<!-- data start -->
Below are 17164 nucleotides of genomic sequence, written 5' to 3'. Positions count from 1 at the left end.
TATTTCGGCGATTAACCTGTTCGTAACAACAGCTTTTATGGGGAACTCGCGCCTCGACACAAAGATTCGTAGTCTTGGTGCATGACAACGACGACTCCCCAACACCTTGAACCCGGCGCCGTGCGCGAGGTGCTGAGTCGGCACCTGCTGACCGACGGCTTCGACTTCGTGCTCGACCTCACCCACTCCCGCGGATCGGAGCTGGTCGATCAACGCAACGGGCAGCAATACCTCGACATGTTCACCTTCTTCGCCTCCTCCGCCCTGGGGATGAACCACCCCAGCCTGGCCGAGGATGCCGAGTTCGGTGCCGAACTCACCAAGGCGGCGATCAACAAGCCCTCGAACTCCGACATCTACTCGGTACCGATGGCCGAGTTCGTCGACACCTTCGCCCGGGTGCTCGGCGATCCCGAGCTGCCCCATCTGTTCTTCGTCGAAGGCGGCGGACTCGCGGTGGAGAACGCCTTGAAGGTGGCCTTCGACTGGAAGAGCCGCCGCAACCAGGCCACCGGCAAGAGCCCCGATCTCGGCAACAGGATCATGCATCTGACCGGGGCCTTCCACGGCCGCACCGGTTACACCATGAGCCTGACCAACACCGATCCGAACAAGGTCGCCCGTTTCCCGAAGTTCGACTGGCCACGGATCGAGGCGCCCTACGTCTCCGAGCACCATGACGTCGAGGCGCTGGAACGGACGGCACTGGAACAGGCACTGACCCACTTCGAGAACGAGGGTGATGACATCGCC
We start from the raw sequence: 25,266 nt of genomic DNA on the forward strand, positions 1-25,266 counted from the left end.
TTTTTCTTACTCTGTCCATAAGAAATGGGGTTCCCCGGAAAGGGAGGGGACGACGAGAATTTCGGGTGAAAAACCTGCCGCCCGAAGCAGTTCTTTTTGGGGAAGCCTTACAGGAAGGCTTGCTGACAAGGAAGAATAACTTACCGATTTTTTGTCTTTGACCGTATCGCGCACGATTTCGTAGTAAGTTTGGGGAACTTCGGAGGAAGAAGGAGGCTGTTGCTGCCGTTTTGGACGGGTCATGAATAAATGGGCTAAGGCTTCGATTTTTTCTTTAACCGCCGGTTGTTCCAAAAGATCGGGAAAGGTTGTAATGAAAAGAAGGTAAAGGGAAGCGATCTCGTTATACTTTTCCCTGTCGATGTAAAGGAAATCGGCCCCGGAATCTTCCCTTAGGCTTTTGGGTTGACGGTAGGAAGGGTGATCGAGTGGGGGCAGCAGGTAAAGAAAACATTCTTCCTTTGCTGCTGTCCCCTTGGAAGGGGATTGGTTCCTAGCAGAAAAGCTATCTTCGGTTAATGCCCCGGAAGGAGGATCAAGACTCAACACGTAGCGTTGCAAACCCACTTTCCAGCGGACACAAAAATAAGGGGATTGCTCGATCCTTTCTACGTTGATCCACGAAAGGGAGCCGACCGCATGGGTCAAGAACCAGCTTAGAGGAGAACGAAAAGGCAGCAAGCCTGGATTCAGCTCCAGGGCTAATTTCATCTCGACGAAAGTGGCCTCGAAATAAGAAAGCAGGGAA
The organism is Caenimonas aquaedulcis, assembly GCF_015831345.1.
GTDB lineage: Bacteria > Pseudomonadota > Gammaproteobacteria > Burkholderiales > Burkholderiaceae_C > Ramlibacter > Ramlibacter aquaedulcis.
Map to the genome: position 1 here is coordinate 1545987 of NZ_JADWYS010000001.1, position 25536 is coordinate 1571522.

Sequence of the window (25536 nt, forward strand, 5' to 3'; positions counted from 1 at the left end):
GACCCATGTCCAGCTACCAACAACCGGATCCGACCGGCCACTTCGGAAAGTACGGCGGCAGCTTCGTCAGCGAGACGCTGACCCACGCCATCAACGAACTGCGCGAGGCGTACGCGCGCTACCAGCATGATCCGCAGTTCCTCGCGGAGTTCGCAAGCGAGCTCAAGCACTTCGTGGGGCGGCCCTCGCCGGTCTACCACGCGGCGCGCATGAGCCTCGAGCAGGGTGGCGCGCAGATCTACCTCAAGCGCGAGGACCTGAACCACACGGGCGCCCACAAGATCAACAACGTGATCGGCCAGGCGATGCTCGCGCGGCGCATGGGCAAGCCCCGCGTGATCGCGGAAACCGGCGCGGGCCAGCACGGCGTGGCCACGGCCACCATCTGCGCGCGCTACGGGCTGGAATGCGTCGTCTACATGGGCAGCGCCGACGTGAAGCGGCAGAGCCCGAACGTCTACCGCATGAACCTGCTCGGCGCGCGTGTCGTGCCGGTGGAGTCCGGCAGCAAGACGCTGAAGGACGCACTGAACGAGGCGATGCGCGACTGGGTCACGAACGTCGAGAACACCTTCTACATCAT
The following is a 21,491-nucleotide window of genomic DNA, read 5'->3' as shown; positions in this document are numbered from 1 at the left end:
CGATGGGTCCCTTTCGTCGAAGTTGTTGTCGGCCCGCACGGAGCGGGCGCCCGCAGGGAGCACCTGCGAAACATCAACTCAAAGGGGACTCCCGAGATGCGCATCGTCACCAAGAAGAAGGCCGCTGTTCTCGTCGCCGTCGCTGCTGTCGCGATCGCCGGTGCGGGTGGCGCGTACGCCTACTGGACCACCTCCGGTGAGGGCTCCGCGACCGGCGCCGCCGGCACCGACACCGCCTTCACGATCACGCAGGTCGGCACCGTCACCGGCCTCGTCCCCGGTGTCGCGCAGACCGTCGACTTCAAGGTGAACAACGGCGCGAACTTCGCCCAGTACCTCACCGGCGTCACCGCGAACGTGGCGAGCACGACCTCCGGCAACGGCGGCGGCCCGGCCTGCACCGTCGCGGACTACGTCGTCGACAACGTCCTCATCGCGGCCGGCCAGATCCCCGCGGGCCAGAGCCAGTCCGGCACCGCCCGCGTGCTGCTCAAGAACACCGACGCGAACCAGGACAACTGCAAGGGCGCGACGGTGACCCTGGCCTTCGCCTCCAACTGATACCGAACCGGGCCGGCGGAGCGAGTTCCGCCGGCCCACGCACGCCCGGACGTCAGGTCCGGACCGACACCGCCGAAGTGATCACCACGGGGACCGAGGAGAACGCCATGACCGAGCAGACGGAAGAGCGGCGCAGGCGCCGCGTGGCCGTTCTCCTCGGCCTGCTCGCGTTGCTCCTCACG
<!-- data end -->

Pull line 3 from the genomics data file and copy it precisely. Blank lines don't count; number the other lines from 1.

We start from the raw sequence: 25,266 nt of genomic DNA on the forward strand, positions 1-25,266 counted from the left end.